Clearly, new solutions need to be found. For instance, making changes to nuclear doctrines such as dispensing with the launch-on-warning option and adopting a launch-under-attack posture instead. Re-alerting weapons, during a time of crisis, to be capable of launching on warning would be more destabilising than having weapons already on alert but set up only to launch-under-attack.

To move from launch-on-warning to launch-under-attack itself requires important changes to nuclear doctrine and force disposition. If a State prefers launch-on-warning, it means it fears its forces may not survive to retaliate. If the launch-under-attack option is chosen, it means the State is confident of the survivability of its forces and their ability to respond.

If the launch-on-warning option is adopted then the time for the first phase of the nuclear decision-making process is drastically curtailed. If the launch-under-attack option is adopted, the first phase can be extended. Thus, moving to a launch-under-attack posture is a means of making an accidental launch or war less likely, while at the same time preserving nuclear deterrence.

Conclusion: A Limited Role For De-Alerting

Nevertheless, de-alerting still has a useful role to play. The concept is sound, but there is a tendency to apply it in the wrong way, without looking at possible drawbacks and complications. In addition, some forms of de-alerting are preferable to others.

Implementing de-alerting measures would be comparatively cheap, but at the same time these measures may be very difficult to reverse, particularly if backed by a verification system. One of the main problems Russia faces in its disarmament policy is the lack of financial resources to fulfill its treaty obligations. This problem may be further exacerbated as not only delivery-systems but warheads become subject to treaties, as may well be the case under START III. So cheap, hard-to-reverse de-alerting - namely the 'deep' de-alerting of deactivation - would be likely to commend itself to Moscow.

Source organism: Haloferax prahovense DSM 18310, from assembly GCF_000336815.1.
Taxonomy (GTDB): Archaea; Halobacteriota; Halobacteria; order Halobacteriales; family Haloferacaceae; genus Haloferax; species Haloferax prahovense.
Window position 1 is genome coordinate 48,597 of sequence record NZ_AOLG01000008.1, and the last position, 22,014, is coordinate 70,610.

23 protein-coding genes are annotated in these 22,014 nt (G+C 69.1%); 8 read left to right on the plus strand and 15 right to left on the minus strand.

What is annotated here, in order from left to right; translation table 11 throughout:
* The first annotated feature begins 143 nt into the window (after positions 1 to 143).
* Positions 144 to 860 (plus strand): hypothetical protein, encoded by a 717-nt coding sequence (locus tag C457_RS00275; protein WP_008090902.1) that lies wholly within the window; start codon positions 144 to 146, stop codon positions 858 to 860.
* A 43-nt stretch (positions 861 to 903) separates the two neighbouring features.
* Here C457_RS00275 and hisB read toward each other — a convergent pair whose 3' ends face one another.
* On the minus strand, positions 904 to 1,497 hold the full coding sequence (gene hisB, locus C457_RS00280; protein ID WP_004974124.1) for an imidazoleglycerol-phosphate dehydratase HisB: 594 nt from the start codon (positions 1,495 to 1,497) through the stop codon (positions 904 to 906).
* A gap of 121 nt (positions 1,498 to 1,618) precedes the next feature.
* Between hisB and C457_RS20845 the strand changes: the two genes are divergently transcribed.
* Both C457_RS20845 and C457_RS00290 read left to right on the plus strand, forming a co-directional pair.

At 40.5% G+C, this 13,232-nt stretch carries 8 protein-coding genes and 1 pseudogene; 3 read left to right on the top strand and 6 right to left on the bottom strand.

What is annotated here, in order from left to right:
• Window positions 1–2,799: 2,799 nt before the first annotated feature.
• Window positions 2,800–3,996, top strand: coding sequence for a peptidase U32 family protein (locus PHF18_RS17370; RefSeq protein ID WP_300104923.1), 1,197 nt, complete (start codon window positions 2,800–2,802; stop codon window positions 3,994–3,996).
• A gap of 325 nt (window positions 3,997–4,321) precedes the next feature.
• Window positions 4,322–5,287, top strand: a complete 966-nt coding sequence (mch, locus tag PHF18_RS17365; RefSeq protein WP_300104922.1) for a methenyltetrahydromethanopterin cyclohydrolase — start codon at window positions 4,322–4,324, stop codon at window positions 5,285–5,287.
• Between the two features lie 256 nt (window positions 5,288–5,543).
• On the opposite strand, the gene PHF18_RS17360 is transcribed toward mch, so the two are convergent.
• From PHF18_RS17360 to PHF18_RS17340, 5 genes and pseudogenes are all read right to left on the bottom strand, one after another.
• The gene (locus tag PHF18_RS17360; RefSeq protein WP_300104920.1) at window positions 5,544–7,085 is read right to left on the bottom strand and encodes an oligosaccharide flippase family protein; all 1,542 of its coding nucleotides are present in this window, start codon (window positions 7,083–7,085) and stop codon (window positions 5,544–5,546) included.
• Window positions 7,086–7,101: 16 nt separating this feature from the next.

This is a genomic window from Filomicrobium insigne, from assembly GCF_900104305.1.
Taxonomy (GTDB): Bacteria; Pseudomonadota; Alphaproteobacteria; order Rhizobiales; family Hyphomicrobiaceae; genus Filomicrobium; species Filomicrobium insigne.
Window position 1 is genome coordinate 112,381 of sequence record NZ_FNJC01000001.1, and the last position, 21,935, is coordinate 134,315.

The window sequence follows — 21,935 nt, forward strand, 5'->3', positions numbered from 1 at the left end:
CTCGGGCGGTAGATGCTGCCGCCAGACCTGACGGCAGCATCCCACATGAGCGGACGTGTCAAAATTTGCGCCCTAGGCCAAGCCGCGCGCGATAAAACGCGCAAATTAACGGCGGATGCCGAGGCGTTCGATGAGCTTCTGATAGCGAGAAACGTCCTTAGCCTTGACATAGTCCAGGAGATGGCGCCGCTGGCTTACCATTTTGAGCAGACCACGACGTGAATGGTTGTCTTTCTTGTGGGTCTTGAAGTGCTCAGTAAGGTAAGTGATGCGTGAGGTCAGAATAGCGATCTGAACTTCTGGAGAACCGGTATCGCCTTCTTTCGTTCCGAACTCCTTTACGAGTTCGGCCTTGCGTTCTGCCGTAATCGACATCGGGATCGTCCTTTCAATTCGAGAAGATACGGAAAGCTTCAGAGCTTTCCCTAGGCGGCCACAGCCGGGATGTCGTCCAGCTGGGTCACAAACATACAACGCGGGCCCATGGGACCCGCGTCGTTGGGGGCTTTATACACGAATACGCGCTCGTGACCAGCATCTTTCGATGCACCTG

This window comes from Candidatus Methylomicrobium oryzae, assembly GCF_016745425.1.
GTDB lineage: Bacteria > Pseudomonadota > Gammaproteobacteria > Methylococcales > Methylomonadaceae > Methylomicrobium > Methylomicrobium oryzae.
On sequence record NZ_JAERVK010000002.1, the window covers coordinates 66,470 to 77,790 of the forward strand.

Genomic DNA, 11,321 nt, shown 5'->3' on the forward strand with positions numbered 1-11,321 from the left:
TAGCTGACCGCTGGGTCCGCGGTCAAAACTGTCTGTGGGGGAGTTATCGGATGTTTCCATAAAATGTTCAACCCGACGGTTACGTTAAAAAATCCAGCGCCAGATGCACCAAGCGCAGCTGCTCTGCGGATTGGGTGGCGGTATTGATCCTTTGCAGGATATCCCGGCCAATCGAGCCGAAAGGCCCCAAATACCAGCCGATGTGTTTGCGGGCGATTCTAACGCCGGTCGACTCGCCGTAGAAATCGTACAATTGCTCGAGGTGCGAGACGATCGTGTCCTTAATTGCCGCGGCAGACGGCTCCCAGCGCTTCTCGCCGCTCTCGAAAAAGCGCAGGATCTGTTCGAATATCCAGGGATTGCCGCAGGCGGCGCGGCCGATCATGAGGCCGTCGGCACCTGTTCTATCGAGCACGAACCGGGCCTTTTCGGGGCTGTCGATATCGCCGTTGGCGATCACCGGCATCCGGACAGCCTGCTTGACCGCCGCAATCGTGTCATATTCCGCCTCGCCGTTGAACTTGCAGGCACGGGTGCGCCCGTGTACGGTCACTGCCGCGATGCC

There is another way in which de-alerting might benefit the US-Russia nuclear arms control relationship. There is a possibility, given the presently dim prospect of the Duma ratifying START II, that a disparity in the nuclear forces arsenals available to Russia and the US will emerge in the near future, perhaps growing to reach a peak in about a decade.

The problem in this for Washington is that a huge disparity, especially at lower levels of nuclear arsenals, even though it would favour the US, would decrease US security. Russian decision-makers are certain to feel themselves vulnerable in the absence of nuclear parity, and are thus likely to be firmly wedded to a launch-on-warning, rather than launch-under-attack, posture. One way of reducing this disparity would be a unilateral de-alerting of US surplus forces.

Notes and references

1. ITAR-TASS, 14/1/94.

2. "China, Russia Seal Ties By Not Pointing At Each Other", Sergei Shargorodsky, p. A8, Washington Times, 4/9/94p.

3. "Boris Yeltsin zayavil, chtro boyegolovki s raket, natselennykh na strany NATO budut snyaty", Dmitriy Gornostayev, Nezavisimaya gazeta, online edition, May 28, 1997.

4. ITAR-TASS, May 27, 1997; in "Spokesman on Missile Re-targeting; Warheads 'May Be Removed',"; FBIS-TAC-97-147, May 27, 1997. ITAR-TASS, May 27, 1997; in "Primakov: Missiles No Longer Targeted on NATO States," FBIS-SOV-97-147, May 27, 1997.

5. Moscow Informatsionoye Agenstvo Ekho Moskvyy, May 29, 1997; in "Full Text of Yeltsin Radio Address on NATO Accord," FBIS-SOV-97-149, {Entered 10/20/97 JL}

6. Kyodo, June 20, 1997; in "Hashimoto, Yeltsin Agree on 'Regular Reciprocal Visits'," FBIS-EAS-97-171.

7. Interfax, June 21, 1997; in "Further on Yeltsin-Hashimoto Meeting, Missile Targeting," FBIS-SOV-97-112.

8. "US-Russian Strategic Missile De-targeting Complete", P.26, Arms Control Today, 7-8, 1994.

Ivan Safrantchouk is a Research Fellow at the Center for Policy Studies (PIR Center) in Moscow, Russia.

© 1999 The Acronym Institute.